In particular, we are working on a gene called snxA, which has been identified as a suppressor of the nimX gene (this is also where snxA gets its name: suppressor of nimX).  Two mutations in the snxA gene were  identified, snxA1 and snxA2, by virtue of their ability to alleviate, or suppress, the heat sensitivity of nimX2CDK1, thereby allowing mitosis to occur as usual.  Therefore, the two snxA mutations rescue the mitotic defect of the nimX2 mutation, forming quite an interesting relationship.  It is as if, when snxA is mutated, the nimXCDK1 gene is no longer needed for mitosis.  After realizing this a few years ago, the James laboratory embarked on a journey to identify the snxA gene and map the snxA1 and snxA2 mutations, with a mission in mind to pin down exactly what changes in the DNA of the snxA gene caused the pair of mutations.  To our great surprise (and frustration!), after many rounds of sequencing, no change in the mutant DNA sequences were found, leading us to speculate that forces beyond DNA might be at work in the snxA mutants.  Such forces, acting above and beyond the level of DNA, and determining whether a given gene is turned on (activated) or off (repressed), collectively fall under the term ‘epigenetics’.


Epigenetics: Some background and our area of research

So what is epigenetics, you ask?  Simply defined, epigenetics is the regulation of gene expression controlled by a type of chemical modification to the DNA (DNA methylation) and several types of modifications (acetylation and methylation) to the proteins that associate with DNA in chromosomes (the complex architecture of DNA + protein that makes up a chromosome is called ‘chromatin’).  In Aspergillus nidulans, however, the only source of epigenetic variance stems from the acetylation and methylation of the various histone proteins that comprise majority of proteins found in chromatin.  Through the strategic positioning of acetyl and methyl groups on these histones, genes can be more actively transcribed, as the addition of these groups negates the positive charge of amino acids in the histones, pushing the negatively charged DNA away from the chromatin.  This process ‘opens’ up the DNA, allowing more active transcription of the genes by the cellular machinery.  After finding no nucleotide changes in the snxA mutant sequences, we now believe that a stable epigenetic mutation may be at work in the snxA mutants.  In this case, a stable mutation can be passed on from generation to generation through the various chromatin modifications that may occur (no one yet understands how the cell retains this chromatin modification memory and is able to consistently replicate it in succeeding generations).  What I (Matt) am working on is trying to prove that there is in fact some epigenetic funny business going on at the snxA locus.  I am doing this by PCR amplifying different fragments of the snxA sequence from snxA1 and snxA2 mutants, after which I will transform these mutant-derived DNAs back into snxA1 and snxA2 mutants.  The thought behind this is that if the gene is in fact being controlled by an epigenetic alteration, then the process of PCR will provide naked strands of DNA lacking histone proteins and their associated modifications.  Without these chromatin marks, there will be no epigenetic memory, and by transforming the naked mutant-derived snxA DNA fragments back into snxA mutants, we hope to  restore the snxA gene to a wild-type state.  Now that is a lot easier said than done, and so I am currently working on trying to obtain the last piece of the gene that we wish to transform, a piece that spans almost the entirety of the snxA region (this region has been unusually difficult to isolate using PCR, reinforcing the thought that there is something weird going on in this stretch of DNA).  After we gather this last fragment of DNA, we will be ready for some transformations and should then be one step closer to an answer!  An exciting time in the lab and world that is cell cycle research!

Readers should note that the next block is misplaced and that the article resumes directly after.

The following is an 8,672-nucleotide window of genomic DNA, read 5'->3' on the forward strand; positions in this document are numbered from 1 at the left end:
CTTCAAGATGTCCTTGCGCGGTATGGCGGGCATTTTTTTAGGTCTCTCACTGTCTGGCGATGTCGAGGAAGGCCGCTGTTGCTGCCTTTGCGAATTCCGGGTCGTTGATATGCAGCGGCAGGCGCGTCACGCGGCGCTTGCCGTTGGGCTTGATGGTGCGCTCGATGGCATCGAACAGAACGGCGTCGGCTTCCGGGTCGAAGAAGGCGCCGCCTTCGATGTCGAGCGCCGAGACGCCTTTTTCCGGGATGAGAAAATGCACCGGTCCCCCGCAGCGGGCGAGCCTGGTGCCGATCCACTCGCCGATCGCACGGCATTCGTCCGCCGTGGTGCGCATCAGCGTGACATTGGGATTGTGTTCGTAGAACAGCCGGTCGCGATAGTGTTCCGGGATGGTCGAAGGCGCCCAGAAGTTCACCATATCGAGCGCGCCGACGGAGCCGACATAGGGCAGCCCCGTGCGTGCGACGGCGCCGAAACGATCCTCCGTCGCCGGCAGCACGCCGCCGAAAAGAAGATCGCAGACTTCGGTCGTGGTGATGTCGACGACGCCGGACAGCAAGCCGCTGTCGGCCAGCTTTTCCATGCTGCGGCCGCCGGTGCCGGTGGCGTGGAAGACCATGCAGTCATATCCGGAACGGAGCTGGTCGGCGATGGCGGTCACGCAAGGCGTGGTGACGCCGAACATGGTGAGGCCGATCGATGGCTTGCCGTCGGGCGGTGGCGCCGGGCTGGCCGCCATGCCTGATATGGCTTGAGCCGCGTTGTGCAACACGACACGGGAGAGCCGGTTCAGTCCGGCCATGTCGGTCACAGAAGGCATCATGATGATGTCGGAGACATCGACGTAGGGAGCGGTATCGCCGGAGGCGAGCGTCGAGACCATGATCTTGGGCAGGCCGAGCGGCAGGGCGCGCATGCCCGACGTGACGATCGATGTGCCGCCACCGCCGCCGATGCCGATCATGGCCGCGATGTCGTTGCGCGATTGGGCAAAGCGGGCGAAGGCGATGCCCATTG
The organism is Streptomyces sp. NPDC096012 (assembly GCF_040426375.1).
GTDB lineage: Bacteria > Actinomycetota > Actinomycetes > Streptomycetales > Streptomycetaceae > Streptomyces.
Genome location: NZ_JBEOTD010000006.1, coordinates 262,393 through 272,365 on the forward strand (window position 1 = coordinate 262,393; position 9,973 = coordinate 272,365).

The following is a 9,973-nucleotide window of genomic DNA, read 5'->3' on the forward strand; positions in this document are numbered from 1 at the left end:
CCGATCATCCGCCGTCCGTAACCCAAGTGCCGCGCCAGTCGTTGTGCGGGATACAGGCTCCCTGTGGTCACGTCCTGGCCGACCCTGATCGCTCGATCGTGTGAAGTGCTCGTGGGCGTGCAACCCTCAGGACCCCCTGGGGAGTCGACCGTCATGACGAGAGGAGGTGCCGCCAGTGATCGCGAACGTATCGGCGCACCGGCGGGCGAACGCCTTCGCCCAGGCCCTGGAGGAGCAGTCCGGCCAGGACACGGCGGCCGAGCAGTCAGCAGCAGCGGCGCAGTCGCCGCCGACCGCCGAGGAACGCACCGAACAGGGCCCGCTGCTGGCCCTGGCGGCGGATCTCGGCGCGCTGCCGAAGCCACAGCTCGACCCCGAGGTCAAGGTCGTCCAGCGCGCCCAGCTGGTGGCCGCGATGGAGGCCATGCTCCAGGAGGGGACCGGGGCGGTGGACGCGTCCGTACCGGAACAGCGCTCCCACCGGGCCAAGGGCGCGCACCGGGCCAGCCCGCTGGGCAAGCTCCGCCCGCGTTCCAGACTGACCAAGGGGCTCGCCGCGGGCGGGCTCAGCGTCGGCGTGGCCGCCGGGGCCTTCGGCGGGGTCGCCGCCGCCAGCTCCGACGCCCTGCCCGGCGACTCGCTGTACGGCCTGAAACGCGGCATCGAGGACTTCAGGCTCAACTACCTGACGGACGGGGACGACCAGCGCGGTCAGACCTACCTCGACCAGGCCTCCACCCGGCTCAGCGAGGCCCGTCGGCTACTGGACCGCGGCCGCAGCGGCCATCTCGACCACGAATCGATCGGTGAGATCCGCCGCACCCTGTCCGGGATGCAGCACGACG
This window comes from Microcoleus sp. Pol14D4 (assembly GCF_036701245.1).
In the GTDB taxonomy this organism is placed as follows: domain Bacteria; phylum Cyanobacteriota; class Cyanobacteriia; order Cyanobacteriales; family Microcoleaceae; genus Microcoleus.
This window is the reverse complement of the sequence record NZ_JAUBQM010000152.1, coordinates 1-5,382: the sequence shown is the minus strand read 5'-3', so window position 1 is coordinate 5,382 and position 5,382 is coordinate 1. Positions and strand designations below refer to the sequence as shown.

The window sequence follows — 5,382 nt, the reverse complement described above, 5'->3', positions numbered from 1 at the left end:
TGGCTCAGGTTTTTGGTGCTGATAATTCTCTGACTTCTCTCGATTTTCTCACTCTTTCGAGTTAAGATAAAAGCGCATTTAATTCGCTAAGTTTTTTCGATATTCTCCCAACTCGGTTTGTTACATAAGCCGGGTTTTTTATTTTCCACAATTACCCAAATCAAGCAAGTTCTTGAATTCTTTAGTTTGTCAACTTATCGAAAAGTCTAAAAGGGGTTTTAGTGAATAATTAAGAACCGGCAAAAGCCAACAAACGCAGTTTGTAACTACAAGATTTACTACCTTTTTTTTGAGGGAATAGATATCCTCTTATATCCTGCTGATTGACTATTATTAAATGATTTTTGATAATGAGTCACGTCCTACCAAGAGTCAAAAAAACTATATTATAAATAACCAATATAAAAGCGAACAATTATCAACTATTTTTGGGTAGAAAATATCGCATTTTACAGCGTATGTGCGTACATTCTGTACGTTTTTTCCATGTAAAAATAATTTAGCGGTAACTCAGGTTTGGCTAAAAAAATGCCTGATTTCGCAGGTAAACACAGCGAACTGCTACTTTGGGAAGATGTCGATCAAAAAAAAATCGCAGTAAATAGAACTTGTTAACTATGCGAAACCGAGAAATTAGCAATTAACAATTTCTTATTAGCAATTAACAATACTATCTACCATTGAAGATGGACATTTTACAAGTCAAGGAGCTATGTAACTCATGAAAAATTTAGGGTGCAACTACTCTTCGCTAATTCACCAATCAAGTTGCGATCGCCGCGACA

So now that you have read (probably skimmed…) this, you should be caught up on all that is snxA! Thanks for reading and check back in the upcoming weeks for a follow up!